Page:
Arkansas History

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The Arkansas House of Representatives voted Friday to give final legislative approval to a bill that ends the official recognition of Confederate General Robert E. Lee and civil rights icon Martin Luther King Jr. on the same day. The House passed SB519 on a 66-11 vote, with five members voting present and 18 not voting.

Gov. Asa Hutchinson and State Senator David Wallace (R-Leachville) presenting the MLK/Lee Day bill in committee.
Jacob Kauffman / KUAR

After several years and multiple failed attempts, a renewed effort to remove Arkansas’s celebration of Robert E. Lee from the state holiday honoring Martin Luther King Jr. is headed for a final vote. An Arkansas House committee advanced the Senate-approved bill Tuesday evening on a voice vote. Arkansas is one of three states to mark King and Lee on the same day.

Gov. Asa Hutchinson and State Senator David Wallace (R-Leachville) presenting the MLK/Lee Day bill in committee.
Jacob Kauffman / KUAR

Martin Luther King Jr. Day would stand alone, separated from Arkansas’s dual observance with Robert E. Lee, under a proposal advanced by a Senate committee. On a voice vote Thursday, legislation passed to move the observance of Lee to October. Governor Asa Hutchinson led the cause to disjoin the Civil Rights leader and Confederate general.

“The fact is celebrating Martin Luther King on the same day as a Confederate general gives Arkansas a sense that you make a choice and this choice diminishes the contributions of Dr. King,” Hutchinson told committee members.

Governor Asa Hutchinson signed bill dinosaur
Governor's Office

It's a designation more than 65 million years in the making.

Arkansas Gov. Asa Hutchinson on Friday signed a resolution designating the Arkansaurus fridayi as the state's official dinosaur. The move makes Arkansas the 10th state to have its own official dinosaur.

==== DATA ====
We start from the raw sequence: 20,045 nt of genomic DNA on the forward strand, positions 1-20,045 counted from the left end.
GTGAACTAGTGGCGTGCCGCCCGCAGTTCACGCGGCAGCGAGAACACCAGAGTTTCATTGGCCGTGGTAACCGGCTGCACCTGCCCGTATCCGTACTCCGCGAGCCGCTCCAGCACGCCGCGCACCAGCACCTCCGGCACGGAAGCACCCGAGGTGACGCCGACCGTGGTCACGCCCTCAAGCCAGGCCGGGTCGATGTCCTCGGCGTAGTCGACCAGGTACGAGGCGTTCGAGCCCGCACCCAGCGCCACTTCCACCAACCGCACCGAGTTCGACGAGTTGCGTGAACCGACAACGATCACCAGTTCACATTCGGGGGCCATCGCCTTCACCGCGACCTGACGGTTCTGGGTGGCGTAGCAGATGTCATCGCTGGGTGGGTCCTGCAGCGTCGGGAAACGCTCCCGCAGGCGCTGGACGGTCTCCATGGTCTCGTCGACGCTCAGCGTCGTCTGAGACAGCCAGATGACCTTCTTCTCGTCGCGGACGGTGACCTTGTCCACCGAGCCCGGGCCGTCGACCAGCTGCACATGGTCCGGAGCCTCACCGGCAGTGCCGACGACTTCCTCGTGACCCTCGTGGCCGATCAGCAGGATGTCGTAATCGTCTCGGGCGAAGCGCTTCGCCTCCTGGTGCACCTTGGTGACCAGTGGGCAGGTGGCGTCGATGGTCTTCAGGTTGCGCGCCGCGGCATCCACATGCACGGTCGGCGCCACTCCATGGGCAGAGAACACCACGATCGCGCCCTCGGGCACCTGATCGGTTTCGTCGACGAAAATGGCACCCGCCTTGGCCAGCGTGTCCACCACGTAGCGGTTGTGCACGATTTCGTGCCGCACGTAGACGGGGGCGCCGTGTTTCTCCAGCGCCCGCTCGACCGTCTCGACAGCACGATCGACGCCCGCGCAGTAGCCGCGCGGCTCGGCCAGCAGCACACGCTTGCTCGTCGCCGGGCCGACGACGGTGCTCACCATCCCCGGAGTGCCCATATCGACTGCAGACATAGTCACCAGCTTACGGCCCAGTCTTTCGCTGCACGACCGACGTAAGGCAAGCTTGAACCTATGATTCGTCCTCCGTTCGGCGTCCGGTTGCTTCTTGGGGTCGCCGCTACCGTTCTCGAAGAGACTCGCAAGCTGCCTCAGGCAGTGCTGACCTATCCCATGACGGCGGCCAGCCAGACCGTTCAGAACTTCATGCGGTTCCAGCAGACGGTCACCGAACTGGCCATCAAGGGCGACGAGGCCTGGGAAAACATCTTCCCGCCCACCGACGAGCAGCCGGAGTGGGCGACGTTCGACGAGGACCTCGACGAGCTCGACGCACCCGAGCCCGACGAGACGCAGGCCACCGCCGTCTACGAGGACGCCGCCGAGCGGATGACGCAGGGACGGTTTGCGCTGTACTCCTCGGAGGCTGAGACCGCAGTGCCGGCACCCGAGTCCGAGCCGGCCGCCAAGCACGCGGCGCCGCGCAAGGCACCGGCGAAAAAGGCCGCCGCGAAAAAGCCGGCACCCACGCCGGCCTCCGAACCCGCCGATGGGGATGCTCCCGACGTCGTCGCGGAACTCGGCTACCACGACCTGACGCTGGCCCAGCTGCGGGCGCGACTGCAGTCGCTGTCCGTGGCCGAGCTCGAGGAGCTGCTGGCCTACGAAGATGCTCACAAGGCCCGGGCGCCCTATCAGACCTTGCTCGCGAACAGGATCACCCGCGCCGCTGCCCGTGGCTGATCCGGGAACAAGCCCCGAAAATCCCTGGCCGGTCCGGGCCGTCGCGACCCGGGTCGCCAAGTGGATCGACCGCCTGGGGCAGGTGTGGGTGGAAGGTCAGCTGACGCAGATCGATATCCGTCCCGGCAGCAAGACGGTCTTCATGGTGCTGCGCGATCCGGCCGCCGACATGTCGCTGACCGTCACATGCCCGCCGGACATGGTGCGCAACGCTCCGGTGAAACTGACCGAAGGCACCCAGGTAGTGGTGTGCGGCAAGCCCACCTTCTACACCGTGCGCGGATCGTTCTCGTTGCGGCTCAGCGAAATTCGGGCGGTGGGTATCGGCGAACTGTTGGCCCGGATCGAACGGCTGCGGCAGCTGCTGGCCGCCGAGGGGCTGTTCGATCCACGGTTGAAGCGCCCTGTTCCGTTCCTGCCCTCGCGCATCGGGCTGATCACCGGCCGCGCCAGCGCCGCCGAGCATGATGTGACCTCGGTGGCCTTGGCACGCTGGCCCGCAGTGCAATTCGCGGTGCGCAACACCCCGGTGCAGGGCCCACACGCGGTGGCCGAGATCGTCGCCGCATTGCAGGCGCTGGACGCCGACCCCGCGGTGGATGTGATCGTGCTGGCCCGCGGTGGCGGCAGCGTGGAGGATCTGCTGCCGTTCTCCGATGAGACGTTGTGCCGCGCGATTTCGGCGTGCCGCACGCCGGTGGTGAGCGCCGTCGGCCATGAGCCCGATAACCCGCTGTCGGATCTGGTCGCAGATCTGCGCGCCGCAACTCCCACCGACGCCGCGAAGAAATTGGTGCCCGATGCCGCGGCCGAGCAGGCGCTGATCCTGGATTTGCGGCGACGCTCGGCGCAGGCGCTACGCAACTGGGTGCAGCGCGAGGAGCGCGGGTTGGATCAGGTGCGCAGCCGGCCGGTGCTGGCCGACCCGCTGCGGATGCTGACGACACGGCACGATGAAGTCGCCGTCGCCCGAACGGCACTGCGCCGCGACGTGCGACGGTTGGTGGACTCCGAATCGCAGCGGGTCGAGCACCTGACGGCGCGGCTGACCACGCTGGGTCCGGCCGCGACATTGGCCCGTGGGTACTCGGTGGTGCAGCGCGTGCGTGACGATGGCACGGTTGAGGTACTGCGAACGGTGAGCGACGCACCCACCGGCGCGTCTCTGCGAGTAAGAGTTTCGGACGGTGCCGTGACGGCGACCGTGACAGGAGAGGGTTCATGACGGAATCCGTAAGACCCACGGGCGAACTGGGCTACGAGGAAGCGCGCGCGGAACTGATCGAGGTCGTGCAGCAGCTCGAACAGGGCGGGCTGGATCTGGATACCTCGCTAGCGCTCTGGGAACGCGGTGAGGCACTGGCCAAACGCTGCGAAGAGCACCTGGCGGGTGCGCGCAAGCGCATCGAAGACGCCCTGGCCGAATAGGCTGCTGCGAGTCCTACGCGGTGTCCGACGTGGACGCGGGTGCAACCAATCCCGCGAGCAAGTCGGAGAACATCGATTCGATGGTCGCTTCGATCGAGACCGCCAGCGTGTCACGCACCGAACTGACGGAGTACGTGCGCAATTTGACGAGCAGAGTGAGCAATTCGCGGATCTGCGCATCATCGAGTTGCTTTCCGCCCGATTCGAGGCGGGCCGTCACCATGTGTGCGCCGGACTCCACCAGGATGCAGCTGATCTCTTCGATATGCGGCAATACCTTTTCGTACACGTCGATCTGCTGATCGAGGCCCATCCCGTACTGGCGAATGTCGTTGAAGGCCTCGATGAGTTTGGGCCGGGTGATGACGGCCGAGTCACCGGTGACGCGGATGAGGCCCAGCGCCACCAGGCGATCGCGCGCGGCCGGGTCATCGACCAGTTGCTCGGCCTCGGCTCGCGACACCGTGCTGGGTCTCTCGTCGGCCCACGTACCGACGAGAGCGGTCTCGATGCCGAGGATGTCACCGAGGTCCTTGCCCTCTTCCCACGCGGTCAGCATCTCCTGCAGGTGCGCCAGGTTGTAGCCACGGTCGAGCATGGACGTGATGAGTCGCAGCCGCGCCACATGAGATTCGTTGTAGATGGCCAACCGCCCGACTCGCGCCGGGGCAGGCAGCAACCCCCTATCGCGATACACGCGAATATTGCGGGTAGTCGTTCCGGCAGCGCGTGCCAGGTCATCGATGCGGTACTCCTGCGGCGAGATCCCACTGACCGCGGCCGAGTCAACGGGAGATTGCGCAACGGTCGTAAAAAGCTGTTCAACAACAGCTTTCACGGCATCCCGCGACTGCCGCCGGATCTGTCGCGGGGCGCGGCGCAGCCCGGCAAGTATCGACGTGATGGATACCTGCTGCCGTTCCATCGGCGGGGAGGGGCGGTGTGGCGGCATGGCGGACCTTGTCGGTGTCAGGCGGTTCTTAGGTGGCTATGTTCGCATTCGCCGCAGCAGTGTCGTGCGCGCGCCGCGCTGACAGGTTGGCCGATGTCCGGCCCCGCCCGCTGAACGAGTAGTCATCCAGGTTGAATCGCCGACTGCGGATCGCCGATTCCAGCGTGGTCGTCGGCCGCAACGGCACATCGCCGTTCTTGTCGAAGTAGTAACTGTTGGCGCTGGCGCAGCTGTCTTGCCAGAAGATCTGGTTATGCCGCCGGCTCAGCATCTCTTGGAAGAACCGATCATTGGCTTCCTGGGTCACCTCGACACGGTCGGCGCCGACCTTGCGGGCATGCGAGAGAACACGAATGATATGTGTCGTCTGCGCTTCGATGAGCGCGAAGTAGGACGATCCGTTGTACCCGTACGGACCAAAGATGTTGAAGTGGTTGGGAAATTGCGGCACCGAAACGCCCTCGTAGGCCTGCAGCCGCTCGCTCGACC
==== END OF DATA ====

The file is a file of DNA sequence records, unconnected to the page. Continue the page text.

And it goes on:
The dinosaur was first discovered in a gravel pit near Lockesburg in 1972 by Joe Friday, for whom it was named.

State Rep. Greg Leding proposed designating it as the state's official dinosaur at the encouragement of Mason Cypress Oury, a high school student in his district.

An annual music festival to celebrate the music of the Man in Black is literally being moved to the Johnny Cash Boyhood Home…or that is, next to the home.  

In 2011, Arkansas State University started the process of acquiring and restoring the Johnny Cash Boyhood Home in Dyess.  In order to raise funds for the project, the Johnny Cash Music Festival was held in Jonesboro. 

The Confederate soldiers monument at the state Capitol.
Jacob Kauffman / KUAR

'Heritage not hate' is an oft heard refrain from Arkansans working to protect the state's dual observance of Robert E. Lee and Martin Luther King, Jr. But throughout 2015 and 2016 long-established heritage groups, like the Sons of Confederate Veterans, overlapped and interacted with modern-day Southern, white nationalist groups like the League of the South on numerous occasions.

State Rep. Charles Blake (D-Little Rock) testifying to end the joint observance of Martin Luther King, Jr. and Robert E. Lee. (2015 file photo)
Jacob Kauffman / KUAR News

Heading into Arkansas's concurrent observances of Martin Luther King, Jr. Day and Robert E. Lee Day some lawmakers were predicting this could be the last year for the joint state holiday. But despite the backing of the state's Republican governor, no one has stepped forward to carry the legislation.

Japanese-American Internment Camp
Butler Center for Arkansas Studies

During World War II more than 100,000 Japanese-Americans who had done nothing wrong, but were deemed a threat to the United States, were housed in internment camps. Two of the 10 camps were located in Arkansas. An exhibit opening Friday night in Little Rock helps to visualize the experience by showing artwork created by those held at the Rohwer Relocation Center in southeast Arkansas.

The Holly Jolly Trolley: A Ride Through Arkansas History

Dec 21, 2016
Michael Hibblen / KUAR News

On this special holiday episode of Arts & Letters, we uncover true tales of Arkansas's past while touring the streets of Little Rock and North Little Rock inside the Rock Region Metro Streetcar—our “Holly Jolly Trolley.”

 

Along the streetcar rails we enounter a cast of characters, who tell of the cities' history bound up in the brick and mortar of the buildings—filled with ghosts and song.

 

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